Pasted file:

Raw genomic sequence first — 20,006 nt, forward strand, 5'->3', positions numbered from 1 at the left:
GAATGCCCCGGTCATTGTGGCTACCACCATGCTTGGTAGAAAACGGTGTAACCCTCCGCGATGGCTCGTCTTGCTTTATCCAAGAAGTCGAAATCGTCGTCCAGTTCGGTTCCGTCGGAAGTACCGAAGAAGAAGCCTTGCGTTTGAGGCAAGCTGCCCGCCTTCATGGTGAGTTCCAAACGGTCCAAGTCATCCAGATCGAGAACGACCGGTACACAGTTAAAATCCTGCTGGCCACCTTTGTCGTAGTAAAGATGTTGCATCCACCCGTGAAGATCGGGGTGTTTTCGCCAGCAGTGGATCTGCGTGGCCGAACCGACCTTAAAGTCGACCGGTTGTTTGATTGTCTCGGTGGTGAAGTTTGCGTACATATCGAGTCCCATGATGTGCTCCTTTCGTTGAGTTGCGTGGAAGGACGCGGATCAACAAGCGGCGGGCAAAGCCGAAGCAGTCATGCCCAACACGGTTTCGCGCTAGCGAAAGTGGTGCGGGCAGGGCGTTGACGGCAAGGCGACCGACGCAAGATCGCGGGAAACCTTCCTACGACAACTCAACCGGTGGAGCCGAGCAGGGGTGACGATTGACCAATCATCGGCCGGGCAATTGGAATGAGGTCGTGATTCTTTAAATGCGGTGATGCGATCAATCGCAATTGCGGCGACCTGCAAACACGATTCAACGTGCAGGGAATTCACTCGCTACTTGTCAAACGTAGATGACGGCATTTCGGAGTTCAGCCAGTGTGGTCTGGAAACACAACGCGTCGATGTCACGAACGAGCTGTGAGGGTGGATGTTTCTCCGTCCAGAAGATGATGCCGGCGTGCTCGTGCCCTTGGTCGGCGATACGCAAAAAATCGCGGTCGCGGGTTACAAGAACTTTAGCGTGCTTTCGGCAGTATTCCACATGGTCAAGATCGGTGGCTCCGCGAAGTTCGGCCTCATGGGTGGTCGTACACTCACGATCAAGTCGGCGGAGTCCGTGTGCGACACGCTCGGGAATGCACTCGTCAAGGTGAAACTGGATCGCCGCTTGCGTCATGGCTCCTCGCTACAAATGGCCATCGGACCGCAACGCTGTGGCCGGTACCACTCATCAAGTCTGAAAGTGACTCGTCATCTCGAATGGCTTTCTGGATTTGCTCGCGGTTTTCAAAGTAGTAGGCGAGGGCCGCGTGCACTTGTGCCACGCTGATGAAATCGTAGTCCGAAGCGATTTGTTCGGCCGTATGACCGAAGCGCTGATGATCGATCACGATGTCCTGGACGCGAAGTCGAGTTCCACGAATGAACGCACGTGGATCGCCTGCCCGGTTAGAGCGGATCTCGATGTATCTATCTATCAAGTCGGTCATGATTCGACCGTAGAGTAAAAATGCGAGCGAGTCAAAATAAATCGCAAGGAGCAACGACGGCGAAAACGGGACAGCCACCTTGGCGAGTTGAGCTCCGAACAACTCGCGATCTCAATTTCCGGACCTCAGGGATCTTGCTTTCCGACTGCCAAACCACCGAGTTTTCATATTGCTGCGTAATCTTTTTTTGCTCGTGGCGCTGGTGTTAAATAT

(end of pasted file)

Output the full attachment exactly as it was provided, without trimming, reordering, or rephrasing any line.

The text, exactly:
Raw genomic sequence first — 20,006 nt, forward strand, 5'->3', positions numbered from 1 at the left:
GAATGCCCCGGTCATTGTGGCTACCACCATGCTTGGTAGAAAACGGTGTAACCCTCCGCGATGGCTCGTCTTGCTTTATCCAAGAAGTCGAAATCGTCGTCCAGTTCGGTTCCGTCGGAAGTACCGAAGAAGAAGCCTTGCGTTTGAGGCAAGCTGCCCGCCTTCATGGTGAGTTCCAAACGGTCCAAGTCATCCAGATCGAGAACGACCGGTACACAGTTAAAATCCTGCTGGCCACCTTTGTCGTAGTAAAGATGTTGCATCCACCCGTGAAGATCGGGGTGTTTTCGCCAGCAGTGGATCTGCGTGGCCGAACCGACCTTAAAGTCGACCGGTTGTTTGATTGTCTCGGTGGTGAAGTTTGCGTACATATCGAGTCCCATGATGTGCTCCTTTCGTTGAGTTGCGTGGAAGGACGCGGATCAACAAGCGGCGGGCAAAGCCGAAGCAGTCATGCCCAACACGGTTTCGCGCTAGCGAAAGTGGTGCGGGCAGGGCGTTGACGGCAAGGCGACCGACGCAAGATCGCGGGAAACCTTCCTACGACAACTCAACCGGTGGAGCCGAGCAGGGGTGACGATTGACCAATCATCGGCCGGGCAATTGGAATGAGGTCGTGATTCTTTAAATGCGGTGATGCGATCAATCGCAATTGCGGCGACCTGCAAACACGATTCAACGTGCAGGGAATTCACTCGCTACTTGTCAAACGTAGATGACGGCATTTCGGAGTTCAGCCAGTGTGGTCTGGAAACACAACGCGTCGATGTCACGAACGAGCTGTGAGGGTGGATGTTTCTCCGTCCAGAAGATGATGCCGGCGTGCTCGTGCCCTTGGTCGGCGATACGCAAAAAATCGCGGTCGCGGGTTACAAGAACTTTAGCGTGCTTTCGGCAGTATTCCACATGGTCAAGATCGGTGGCTCCGCGAAGTTCGGCCTCATGGGTGGTCGTACACTCACGATCAAGTCGGCGGAGTCCGTGTGCGACACGCTCGGGAATGCACTCGTCAAGGTGAAACTGGATCGCCGCTTGCGTCATGGCTCCTCGCTACAAATGGCCATCGGACCGCAACGCTGTGGCCGGTACCACTCATCAAGTCTGAAAGTGACTCGTCATCTCGAATGGCTTTCTGGATTTGCTCGCGGTTTTCAAAGTAGTAGGCGAGGGCCGCGTGCACTTGTGCCACGCTGATGAAATCGTAGTCCGAAGCGATTTGTTCGGCCGTATGACCGAAGCGCTGATGATCGATCACGATGTCCTGGACGCGAAGTCGAGTTCCACGAATGAACGCACGTGGATCGCCTGCCCGGTTAGAGCGGATCTCGATGTATCTATCTATCAAGTCGGTCATGATTCGACCGTAGAGTAAAAATGCGAGCGAGTCAAAATAAATCGCAAGGAGCAACGACGGCGAAAACGGGACAGCCACCTTGGCGAGTTGAGCTCCGAACAACTCGCGATCTCAATTTCCGGACCTCAGGGATCTTGCTTTCCGACTGCCAAACCACCGAGTTTTCATATTGCTGCGTAATCTTTTTTTGCTCGTGGCGCTGGTGTTAAATAT